AUGUST INTERIORS READS

Folly de GrandeurAs Edina Monsoon once said to me, ‘Sweetie, what you can’t tell about a person by what they have on their coffee table isn’t worth knicker elastic’. After such inspirational words I have decided that it’s better for all of us that our coffee tables feature only the best books and objects of desire. I love a good coffee table book but I’ve decided to look at four interior reads which are not only a fascinating feast for the eyes but will also allow you to gain ideas and tips for your home at the mere turn of a page.

I have to begin by saying that whilst researching these books I was introduced to an absolute legend in the world of interior design, Nicky Haslam. This incredibly talented mind has been involved in interiors since 1972 and has a celebrity clientele money couldn’t buy. He has designed the decor for some of the most glamorous parties in the world yet once you read the incredible book that is Folly de Grandeur: Romance and Revival in an English Country House you will soon see that the high octane glamour that is so prevalent to his name in fact comes so naturally without pomp or circumstance. The finest examples of his work can be seen in Nicky’s own home in Hampshire; a grand old hunting lodge situated in the most idyllic grounds. After setting up NH Design in London in the late 1980s, Haslam soon became the go-to person for the rich and famous wanting to decorate their lavish country pads and slick town houses.

The book is an in-depth look into Haslam’s fascinating hunting lodge and has been shot over the seasons by leading photographer Simon Upton. Page after page is an insight into Haslam’s incredible talent for curating, mixing textures, prints and colour whilst his stunning collection of furniture and objects lovingly collected over many years is a visual treat. Fair enough there is a lot of chintz and florals present which, may not be to everyones taste (including mine), but there is definitely something to be said about the way he shows us how to add personality and individuality within our own personal spaces. One of my favourite quotes in the book has to be, ‘I never buy anything purely for its value, I like possessions that smile back at me’. This doesn’t mean you can say this every time you’re stood in the queue at Zara Home with three baskets of beaded napkin rings, a mother of pearl ash tray and a diffuser – supposedly smelling of an orange grove in the height of summer.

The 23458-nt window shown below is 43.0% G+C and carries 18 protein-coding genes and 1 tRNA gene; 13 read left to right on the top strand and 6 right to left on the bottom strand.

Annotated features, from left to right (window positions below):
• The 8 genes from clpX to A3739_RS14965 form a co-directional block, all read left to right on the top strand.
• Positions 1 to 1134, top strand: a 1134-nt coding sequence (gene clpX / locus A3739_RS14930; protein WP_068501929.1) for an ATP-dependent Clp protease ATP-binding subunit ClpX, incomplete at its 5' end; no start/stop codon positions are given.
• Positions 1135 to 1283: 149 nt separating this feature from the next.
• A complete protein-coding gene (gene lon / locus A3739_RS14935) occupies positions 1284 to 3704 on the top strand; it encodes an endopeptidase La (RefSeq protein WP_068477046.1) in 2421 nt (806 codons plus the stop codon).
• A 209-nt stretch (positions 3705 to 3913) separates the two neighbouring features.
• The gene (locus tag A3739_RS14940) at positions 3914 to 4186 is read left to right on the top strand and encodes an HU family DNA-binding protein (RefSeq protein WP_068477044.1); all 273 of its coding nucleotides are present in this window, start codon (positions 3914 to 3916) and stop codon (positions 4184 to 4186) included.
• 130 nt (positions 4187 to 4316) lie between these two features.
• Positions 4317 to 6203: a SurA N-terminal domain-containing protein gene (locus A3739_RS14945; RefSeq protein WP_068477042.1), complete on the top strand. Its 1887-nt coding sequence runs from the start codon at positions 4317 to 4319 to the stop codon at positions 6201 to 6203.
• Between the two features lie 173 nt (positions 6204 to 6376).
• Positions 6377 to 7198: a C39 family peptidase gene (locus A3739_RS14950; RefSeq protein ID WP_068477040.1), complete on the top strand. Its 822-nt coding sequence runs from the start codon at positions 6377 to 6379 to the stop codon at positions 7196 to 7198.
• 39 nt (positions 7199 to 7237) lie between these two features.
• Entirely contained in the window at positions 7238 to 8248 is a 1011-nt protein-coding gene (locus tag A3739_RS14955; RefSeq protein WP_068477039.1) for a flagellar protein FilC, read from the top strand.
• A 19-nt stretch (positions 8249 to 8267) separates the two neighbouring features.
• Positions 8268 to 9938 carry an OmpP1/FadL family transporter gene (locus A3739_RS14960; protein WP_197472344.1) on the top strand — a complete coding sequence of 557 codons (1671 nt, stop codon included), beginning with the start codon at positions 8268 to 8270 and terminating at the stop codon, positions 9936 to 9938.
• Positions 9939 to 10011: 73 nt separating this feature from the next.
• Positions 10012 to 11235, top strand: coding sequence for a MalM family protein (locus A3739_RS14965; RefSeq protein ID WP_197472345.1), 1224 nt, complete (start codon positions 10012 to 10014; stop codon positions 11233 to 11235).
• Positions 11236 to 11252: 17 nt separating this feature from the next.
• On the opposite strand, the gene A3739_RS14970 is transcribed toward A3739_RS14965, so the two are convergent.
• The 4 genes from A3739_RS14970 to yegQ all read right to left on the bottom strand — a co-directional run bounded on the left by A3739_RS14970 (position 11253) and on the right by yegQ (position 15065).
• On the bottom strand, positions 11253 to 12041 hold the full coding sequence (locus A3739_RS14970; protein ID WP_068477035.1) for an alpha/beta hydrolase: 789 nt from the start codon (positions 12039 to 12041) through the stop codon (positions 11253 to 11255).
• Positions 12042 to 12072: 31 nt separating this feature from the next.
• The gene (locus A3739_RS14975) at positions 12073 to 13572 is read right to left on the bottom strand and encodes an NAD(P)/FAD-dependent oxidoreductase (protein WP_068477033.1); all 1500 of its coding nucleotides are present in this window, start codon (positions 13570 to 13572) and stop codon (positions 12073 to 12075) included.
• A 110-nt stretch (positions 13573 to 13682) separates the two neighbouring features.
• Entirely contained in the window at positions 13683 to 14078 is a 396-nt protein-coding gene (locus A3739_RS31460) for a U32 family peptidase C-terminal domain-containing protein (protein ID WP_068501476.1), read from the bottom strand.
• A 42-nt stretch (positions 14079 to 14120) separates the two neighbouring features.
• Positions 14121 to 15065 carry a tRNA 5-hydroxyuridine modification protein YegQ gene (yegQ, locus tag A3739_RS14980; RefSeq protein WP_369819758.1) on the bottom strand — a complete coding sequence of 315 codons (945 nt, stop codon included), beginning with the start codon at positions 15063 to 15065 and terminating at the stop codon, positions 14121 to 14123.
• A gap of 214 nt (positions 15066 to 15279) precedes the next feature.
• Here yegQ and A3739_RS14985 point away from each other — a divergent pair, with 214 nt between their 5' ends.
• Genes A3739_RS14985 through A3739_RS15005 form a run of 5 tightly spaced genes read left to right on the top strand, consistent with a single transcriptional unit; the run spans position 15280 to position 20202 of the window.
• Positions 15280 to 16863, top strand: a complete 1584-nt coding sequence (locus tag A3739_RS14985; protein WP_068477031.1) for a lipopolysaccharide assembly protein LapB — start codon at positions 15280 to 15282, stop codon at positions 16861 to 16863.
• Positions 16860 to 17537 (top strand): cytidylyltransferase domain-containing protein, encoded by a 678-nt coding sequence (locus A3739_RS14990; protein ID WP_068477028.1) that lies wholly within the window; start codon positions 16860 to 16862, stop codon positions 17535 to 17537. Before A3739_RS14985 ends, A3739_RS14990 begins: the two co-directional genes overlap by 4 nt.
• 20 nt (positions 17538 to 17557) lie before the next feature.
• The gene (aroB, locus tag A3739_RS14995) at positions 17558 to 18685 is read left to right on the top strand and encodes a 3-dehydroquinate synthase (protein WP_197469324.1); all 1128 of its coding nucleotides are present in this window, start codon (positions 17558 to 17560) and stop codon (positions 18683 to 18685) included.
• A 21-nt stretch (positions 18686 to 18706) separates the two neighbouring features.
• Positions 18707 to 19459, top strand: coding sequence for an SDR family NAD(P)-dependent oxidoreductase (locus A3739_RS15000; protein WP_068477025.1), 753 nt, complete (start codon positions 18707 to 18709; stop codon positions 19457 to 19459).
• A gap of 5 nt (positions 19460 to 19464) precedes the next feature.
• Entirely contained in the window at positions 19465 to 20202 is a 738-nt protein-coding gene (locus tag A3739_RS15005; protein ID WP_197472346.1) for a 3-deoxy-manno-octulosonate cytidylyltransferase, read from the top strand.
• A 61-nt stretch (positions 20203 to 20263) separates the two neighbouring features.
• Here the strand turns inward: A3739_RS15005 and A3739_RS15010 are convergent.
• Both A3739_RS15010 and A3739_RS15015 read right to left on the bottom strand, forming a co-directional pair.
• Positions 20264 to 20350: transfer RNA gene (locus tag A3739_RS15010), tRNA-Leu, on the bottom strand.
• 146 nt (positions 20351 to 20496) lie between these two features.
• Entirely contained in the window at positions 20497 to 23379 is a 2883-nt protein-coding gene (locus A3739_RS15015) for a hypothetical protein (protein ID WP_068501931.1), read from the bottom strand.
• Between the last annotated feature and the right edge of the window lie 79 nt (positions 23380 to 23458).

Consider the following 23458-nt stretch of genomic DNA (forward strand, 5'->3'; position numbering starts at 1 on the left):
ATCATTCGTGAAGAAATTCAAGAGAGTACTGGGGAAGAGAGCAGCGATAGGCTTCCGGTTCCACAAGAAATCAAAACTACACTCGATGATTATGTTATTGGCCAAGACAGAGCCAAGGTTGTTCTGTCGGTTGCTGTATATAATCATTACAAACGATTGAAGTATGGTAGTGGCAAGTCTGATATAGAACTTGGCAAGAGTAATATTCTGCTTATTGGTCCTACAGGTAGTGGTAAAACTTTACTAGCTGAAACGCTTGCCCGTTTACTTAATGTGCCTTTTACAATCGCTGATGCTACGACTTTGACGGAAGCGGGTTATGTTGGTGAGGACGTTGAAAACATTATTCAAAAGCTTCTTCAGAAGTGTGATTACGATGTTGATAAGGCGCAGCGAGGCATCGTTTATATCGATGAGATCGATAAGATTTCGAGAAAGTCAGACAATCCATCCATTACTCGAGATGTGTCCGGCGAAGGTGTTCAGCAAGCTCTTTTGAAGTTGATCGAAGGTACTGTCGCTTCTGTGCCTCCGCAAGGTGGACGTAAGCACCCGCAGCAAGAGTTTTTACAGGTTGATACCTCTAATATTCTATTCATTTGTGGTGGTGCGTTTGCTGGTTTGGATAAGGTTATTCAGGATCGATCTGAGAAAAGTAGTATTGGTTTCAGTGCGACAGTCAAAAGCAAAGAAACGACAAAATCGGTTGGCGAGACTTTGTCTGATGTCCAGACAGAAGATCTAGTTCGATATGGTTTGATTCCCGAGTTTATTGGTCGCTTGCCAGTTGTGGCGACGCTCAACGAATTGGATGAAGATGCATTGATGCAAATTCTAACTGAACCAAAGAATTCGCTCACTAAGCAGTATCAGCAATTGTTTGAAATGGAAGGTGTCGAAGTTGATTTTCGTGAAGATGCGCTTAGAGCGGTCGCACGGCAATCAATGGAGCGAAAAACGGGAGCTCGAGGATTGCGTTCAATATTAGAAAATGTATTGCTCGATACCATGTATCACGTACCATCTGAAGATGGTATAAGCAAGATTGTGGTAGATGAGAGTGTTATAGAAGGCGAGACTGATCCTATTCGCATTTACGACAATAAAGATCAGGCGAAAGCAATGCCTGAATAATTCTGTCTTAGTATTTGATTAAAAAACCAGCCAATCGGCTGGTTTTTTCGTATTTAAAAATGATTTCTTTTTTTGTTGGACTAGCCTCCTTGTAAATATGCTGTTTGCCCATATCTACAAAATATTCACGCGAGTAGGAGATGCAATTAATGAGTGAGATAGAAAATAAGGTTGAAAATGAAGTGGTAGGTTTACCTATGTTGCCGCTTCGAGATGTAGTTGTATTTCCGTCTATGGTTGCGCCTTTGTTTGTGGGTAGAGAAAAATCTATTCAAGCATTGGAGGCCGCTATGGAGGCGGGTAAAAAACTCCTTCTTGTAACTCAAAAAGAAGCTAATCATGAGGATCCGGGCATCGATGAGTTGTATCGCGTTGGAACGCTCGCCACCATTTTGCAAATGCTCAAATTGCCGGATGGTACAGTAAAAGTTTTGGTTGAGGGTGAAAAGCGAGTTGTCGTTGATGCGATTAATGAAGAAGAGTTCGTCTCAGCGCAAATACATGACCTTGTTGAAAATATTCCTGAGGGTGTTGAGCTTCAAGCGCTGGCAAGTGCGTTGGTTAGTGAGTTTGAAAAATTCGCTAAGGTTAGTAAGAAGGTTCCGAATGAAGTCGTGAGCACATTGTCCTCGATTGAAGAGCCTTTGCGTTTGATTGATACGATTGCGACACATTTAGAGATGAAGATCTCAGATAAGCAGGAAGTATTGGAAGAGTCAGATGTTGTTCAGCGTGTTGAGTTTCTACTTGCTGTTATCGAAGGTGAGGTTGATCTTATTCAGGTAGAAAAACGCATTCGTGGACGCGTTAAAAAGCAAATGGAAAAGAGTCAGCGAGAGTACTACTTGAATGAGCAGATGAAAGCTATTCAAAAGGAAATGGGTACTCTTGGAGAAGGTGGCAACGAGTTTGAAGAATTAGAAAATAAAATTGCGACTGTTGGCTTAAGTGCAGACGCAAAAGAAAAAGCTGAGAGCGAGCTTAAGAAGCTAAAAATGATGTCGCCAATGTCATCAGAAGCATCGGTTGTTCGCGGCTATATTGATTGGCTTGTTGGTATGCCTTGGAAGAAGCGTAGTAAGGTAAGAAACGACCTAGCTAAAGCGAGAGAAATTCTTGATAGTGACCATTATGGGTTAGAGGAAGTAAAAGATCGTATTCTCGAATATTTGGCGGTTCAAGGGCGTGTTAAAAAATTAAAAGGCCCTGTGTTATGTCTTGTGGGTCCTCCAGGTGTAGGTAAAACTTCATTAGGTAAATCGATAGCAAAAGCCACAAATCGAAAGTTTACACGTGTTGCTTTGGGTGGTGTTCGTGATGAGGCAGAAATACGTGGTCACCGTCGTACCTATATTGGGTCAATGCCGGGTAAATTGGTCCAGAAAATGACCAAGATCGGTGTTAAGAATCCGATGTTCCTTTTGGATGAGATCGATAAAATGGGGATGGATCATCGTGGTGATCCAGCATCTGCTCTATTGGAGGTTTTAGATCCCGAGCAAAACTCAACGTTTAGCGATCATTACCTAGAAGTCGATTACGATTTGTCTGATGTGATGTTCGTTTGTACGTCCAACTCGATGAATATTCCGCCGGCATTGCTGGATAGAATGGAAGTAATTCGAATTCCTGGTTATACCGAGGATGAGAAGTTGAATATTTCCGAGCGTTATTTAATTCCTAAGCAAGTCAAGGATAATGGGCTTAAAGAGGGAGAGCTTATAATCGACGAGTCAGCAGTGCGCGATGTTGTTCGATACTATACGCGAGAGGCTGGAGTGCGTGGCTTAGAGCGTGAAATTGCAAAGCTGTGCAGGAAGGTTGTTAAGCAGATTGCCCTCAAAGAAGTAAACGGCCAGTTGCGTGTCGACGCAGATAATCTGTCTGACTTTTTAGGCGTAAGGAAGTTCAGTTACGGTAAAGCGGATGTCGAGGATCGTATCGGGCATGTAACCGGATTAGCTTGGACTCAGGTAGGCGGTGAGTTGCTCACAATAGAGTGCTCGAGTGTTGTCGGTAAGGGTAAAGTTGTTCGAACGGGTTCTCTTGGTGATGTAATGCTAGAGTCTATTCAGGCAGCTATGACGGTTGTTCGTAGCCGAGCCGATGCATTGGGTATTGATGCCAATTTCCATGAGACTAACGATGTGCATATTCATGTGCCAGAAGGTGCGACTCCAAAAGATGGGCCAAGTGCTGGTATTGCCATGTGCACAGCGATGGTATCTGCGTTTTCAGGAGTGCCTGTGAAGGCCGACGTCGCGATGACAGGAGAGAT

If the romanticism of Nicky Haslam hasn’t grabbed you – and you’re not ready for heavy draping in the drawing room – then may I suggest casting your eyes over Classic Chic by Suzanne Trocme. This elegant book is separated into a range of sections that are crucial when planning a change in ones home. Covering various different style approaches in design, such as restraint, (something that us men are probably not the best at) and drama, something that of course most of us excel at. This informative guide shows you how to mix various styles in perfect harmony, exactly the sort of advice you need after getting home from Battersea car boot with a 1970s sideboard and an oil painting resembling that of Van Gogh’s sunflowers. The book is all about personality and learning how to understand your style, which makes it the perfect read for those who are not fans of the heavily matched contrived look that so many homes fall victim to.

Last year, whilst working as a Saturday boy at a lovely antique shop called Wren Home in London’s fashionable Bloomsbury, I was introduced to my first vintage piece made by Ercol. What is this? I asked myself. A table with sleek lines, contemporary design and smooth finish, not characteristics I thought I would be into when it came to furniture but never the less it caught my eye and I became a fan. Even though I didn’t take the £160 plunge, this much desired brand was firmly on my radar and I wanted to know more. Ercol: Furniture In The Making is a visual treat and a fascinating read, giving the reader an incredible insight into a family of craftsmen and their journey in becoming one of the most prolific manufacturers of the nineteenth century. The author Lesley Jackson takes us on a visual timeline, which in fact started in 1920 when the enterprising Luciano Randolfo Ercolani founded ‘Furniture Industries Limited’ later renamed Ercol. Craftsmanship and pride was evident within the Ercolani family and even today the brands aesthetics and dedication to quality are still very apparent. This book explores the companies progression in design and features all of its well known pieces, including the elegant Love Chair of 1960 to the stunning criss cross design Chiltern bench produced by John Lewis in 2010. For those of you who have a penchant for detail and who love looking at what a pair of skilled hands can create, then this book is for you.